Here is part 2, to the challenge my friend gave me for a Sunday School class session, “explain how your heart issues have had bearing on your Christian journey especially in terms of making space for God in your life.” If you want to read more about my journey, you can read Part 1 here. You can also read something about this process that I’ve written earlier on this blog, here.
I tend to be a pretty self-sufficient guy. At least I’ve tried to appear that way through the years. Remember the old commercial tag line, “never let them see you sweat”? That’s what one of my interior voices said to me often. Because of this, one thing I’ve been horrible at all my life is asking for help. I always figured in the end I would figure it out. As I get older, I realize that I could have increased my impact, if only I would have asked more for input, advice, coaching and even correction.
But age alone didn’t get me to this kind of openness, incapacity did. As I pastored a church, during my health struggles, there were days I just couldn’t. I remember a couple of weeks after surgery, I decided to attend worship, just to let everyone know I was alive. I couldn’t make it through one song without sitting down and giving in to inwardly whispering the words as a prayer. This is something I never experienced before. And I wanted to get over it as quickly as I could. But with repeated trips to the hospital over the next few years, a word kept being said to me, “chronic.” That usually means you wont’ be getting over it any time soon.
What would I do? How would I serve, when sometimes in the middle of the afternoon, I had to lay down on the couch in my office for a 30 minute nap? That’s not strength. That’s not leadership. That’s not what God called me to do. Or did He? I think now, He did. But why? He was creating space in my life for Him to work in a new way. It wouldn’t be Jim’s ability or ingenuity (even if God-given) that would accomplish the work of His kingdom.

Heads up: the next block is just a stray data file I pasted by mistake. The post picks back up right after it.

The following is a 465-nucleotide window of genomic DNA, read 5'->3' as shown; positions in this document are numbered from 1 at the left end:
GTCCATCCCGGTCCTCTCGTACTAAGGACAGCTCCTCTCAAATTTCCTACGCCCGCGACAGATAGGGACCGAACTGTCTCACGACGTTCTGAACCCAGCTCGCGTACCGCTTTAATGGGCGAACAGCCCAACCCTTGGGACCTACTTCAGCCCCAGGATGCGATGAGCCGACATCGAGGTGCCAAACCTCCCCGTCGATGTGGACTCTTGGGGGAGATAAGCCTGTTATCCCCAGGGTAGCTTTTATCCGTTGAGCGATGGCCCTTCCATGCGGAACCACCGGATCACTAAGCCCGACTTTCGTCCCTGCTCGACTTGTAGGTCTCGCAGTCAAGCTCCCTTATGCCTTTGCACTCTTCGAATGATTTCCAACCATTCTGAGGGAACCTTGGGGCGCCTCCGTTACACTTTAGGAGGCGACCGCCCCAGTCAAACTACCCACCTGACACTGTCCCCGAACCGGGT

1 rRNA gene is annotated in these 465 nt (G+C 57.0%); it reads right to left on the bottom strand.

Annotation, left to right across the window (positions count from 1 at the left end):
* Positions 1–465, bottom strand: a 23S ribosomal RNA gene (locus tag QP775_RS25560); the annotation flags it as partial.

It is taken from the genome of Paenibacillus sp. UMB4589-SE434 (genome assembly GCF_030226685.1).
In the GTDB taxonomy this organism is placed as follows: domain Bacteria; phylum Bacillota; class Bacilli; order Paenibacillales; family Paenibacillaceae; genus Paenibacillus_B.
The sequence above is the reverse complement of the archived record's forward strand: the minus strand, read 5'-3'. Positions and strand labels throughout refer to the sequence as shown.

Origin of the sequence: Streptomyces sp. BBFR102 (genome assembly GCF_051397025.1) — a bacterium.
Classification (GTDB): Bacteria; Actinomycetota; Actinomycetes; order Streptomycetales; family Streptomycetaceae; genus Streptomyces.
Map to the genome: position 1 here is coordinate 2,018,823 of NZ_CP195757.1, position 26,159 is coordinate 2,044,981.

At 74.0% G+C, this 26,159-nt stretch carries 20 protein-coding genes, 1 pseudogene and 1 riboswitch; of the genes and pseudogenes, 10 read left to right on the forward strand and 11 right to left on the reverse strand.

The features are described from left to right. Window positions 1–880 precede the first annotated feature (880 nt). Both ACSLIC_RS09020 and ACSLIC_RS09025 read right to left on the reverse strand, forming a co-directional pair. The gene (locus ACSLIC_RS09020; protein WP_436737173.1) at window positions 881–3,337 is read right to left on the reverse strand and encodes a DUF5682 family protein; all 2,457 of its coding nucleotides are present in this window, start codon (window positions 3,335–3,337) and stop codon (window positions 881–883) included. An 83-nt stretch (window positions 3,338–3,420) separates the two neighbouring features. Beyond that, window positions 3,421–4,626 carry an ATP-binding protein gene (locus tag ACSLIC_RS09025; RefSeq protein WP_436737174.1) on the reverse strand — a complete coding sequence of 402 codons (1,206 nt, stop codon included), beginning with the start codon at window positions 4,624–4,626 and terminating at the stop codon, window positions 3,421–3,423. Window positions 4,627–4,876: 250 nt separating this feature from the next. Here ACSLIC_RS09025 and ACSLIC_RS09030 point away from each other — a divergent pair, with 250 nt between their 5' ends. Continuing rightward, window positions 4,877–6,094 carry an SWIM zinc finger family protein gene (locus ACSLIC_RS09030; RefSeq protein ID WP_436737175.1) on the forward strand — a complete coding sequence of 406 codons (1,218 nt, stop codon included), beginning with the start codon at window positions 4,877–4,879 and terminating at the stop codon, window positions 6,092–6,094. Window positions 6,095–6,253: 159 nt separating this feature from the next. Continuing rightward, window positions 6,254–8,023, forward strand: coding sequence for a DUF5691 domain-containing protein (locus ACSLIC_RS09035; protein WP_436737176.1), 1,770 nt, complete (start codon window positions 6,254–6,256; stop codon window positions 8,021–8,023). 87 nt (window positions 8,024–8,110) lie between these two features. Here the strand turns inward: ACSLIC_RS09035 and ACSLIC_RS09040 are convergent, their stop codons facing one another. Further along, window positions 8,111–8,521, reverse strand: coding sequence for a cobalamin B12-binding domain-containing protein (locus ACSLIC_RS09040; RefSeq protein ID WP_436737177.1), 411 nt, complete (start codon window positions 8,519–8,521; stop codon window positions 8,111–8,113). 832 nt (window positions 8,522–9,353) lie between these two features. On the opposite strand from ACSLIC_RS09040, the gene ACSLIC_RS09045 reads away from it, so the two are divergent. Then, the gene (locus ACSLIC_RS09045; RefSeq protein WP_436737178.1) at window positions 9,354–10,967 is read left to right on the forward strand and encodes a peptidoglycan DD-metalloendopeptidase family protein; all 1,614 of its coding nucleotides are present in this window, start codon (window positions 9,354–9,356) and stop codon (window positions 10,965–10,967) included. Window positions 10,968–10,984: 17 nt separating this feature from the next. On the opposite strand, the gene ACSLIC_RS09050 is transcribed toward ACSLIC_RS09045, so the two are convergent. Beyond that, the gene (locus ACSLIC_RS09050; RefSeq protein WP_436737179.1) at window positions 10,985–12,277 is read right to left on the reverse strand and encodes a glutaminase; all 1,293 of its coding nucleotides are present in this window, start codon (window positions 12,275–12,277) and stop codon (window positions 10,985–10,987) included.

It would be Him and His power. I found that people were actually being impacted and changed more in my weakened condition, than they had been in the years before. How could that be? I found that the weaker I became, the more space there was for the power of God. I think that is exactly what the Apostle Paul experienced too. He wrestled with God over a weakness. He called it his “thorn in the flesh.” He also referred to it as a “messenger of Satan.” In other words, it was not a pleasant thing. And he wanted the freedom of relief, so he could go about his ministry – God’s business.
And then he wrote, “Three times I pleaded with the Lord about this, that it should leave me. but he said to me, ‘My grace is sufficient for you, for my power is made perfect in weakness,’ Therefore I will boast all the more gladly of my weaknesses, so that the power of Christ may rest upon me. For the sake of Christ, then, I am content with weakness, insults, hardships, persecutions, and calamities. For when I am weak, then I am strong (2 Corinthians 12:8-10).”
In the beginning of my struggle, these words had little impact except to frustrate me. Because in them, I saw no promise of deliverance. I heard no encouragement that life would get better. Instead, I was confronted with the fact that this is the stuff that God has given me. Just like for Paul, the thorn of pain was transformed into a crown of glory. Why? How? Because the human weakness made space for the power of Christ. That’s grace!
When we suffer a weakness, especially a long-term weakness, our misconceptions of self-sufficiency are ripped wide open and laid bare. And when those ideas are thoroughly dispelled, God’s power is free to flow into every area of our lives and ministries. We become acutely aware that this is not me. When I stand before a group of people, hardly feeling able to finish the message – at some points, having to sit on a stool – not to be cool, but because I just can’t stand, and lives are changed, it is because God’s power is free to work in a new way.
This has happened in my marriage, in my relationship with my kids, in my ministry with other pastors. My weakness has freed God’s power to move in ways I could never have dreamed. That, my friend is GRACE! And that is a source for real joy. So, now when my heart is right and I’m in tune with God, I rejoice in my weakness because there is now room for God’s power to show itself!
Let me share one more way God has made his power known. As I’ve needed people to minister to me, God has displayed his grace and power through them. More is done for the Kingdom, His grace is displayed and His glory is magnified.
Can you thank God today for every weakness that makes room for His power? If not yet, or not again, I encourage you to prayerfully consider how this weakness has really made space for Him to work in ways you wouldn’t have known otherwise.
Thanks for reading… hold on for the final installment to come!